MADISON, Wis. (12/31/12)--2012 was the year of the smart phone in mobile banking. 2013 will be the year of the iPad and other tablets. Credit unions and other financial institutions are already employing iPads in the workplace for specific functions, while others are encountering operational, security and legal issues related to employees using Bring Your Own Devices (BYOD) at the office.
The surrounding use of these devices at work will continue to grow. Consider the latest statistics: More than 17 million Apple iOS and Google Android devices were activated on Christmas Day--up 250% from that day in 2011, says CNN Money
(Dec. 28). Apple's App Store saw Christmas Day downloads increase 87% from last year.
Credit unions will be faced with several choices:
- Embrace the BYOD trend by letting employees bring their devices to and use them at will; the employee controls the use and is responsible for any issues, such as leaked secure information.
- Head off the trend by offering the credit union's own tablets with secure information in "containers"--called "containerizing," according to Gartner (eweek.com Dec. 27); the credit union owns the devices and controls their use.
- Forbid use of personal devices at the workplace. In this case, be prepared to enforce the policy and be prepared for unhappy employees who aren't as productive because they can't choose the device that works best for them, said eweek.
Some financial institutions, such as Barclays, own the tablets their employees use. Barclays recently ordered 8,500 iPads for staff to improve customer service and boost sales (American Banker
Dec. 27). That averages five iPads in each of its 1,600 branches.
Sovereign Bank wanted a secure, locked down experience, which prevents synching with other devices such as an employee's smartphone or home computer. The bank offered iPads to 140 employees to pilot the devices in the workplace, according to New York-based information technology and electronics firm Tekserve, which set up the devices for the bank.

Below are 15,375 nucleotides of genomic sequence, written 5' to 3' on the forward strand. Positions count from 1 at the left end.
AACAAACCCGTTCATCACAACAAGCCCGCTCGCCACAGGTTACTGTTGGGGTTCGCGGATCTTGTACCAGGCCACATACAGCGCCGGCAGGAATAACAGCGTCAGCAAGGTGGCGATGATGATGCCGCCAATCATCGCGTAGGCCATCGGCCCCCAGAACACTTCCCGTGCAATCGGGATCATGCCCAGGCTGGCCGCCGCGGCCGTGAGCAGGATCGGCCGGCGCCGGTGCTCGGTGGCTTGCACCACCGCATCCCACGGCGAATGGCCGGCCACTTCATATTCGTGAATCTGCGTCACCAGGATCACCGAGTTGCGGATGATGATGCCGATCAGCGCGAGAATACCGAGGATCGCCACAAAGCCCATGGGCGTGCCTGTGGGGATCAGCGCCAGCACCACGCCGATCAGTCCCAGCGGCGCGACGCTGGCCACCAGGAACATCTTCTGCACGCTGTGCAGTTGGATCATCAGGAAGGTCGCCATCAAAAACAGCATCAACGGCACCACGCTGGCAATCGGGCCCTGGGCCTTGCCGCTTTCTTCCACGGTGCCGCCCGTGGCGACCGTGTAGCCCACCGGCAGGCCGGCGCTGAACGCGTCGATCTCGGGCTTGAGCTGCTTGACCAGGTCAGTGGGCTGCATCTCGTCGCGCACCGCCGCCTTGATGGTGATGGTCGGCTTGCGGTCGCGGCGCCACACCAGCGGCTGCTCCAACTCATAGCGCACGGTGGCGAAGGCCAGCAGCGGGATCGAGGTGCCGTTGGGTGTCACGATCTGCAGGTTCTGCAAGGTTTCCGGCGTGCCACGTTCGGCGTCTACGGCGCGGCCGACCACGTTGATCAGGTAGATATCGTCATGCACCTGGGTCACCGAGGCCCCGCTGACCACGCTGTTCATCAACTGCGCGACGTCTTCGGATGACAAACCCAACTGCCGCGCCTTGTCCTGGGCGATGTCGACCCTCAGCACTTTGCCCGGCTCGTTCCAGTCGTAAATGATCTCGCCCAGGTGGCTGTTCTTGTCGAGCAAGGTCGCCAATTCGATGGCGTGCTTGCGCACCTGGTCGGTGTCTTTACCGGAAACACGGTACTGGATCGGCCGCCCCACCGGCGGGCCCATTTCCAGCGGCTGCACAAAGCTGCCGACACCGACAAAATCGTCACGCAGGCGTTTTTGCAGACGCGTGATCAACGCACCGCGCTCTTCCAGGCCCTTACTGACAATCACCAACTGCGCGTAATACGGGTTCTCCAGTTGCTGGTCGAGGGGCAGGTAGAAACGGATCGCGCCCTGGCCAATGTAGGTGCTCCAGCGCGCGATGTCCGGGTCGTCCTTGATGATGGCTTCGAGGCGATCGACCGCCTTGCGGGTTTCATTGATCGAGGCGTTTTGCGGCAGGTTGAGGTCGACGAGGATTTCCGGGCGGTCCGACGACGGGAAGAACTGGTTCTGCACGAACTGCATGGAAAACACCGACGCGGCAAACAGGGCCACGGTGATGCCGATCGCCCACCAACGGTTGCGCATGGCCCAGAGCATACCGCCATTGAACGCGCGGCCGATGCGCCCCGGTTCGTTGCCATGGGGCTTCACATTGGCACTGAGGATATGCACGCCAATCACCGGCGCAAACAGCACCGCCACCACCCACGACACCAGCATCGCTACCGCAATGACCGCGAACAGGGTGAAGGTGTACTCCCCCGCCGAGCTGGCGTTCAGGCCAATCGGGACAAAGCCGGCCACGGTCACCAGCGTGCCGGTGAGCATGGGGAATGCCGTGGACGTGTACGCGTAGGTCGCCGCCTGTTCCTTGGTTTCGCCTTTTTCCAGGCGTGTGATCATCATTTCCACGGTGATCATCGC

The key issue is about who has control of the device being used at the office, said Tekserve. Banks and others are buying the devices and setting them up with recommended apps and personalization, so the user's e-mail, Virtual Private Network access and other information are on the device the first time the employee uses it. Others assign each user an app store login and let them install their own apps.
These banks aren't alone. A host of credit unions are involved in smartphone and tablet technology with their mobile banking services. Others use iPads in specific ways. For example:
- Element FCU, Charleston, W.Va., which recently went digital, uses iPads to verify members and information, and avoid teller lines;
- America First CU, Riverdale, Utah, which replaced laptops with iPads as a cost-cutting measure to transform financial data into pictures; and
- Credit unions around the world use smartphones and iPads for field reps going into rural areas to make transactions with members.
Once credit unions choose which route to pursue with tablets and other BYODs, they should communicate their policies with their employees. There is a significant lack of communication between companies and their employees about BYOD, according to a study by GLOBO (mspmentor.net
Dec. 28). The company surveyed employees and found:
- 68% of respondents used personal devices for work;
- 29% said their company had a BYOD policy in place;
- 42% did not know if their company had a BYOD policy;
- 42% did not know if their company's policy allowed IT full access to employee personal devices;
- 69% said they would not consider breaking a BYOD policy even if they knew they wouldn't be caught; and
- 93% said they would not participate in a BYOD program if IT clearly stated it has access to the employees' personal information such as e-mails and contacts.
Even the Credit Union National Association (CUNA) is taking advantage of the tablet trend. It now offers seven CPDOnline courses available for iPads in its CUNA Volunteer Achievement Program. For more information, use the link.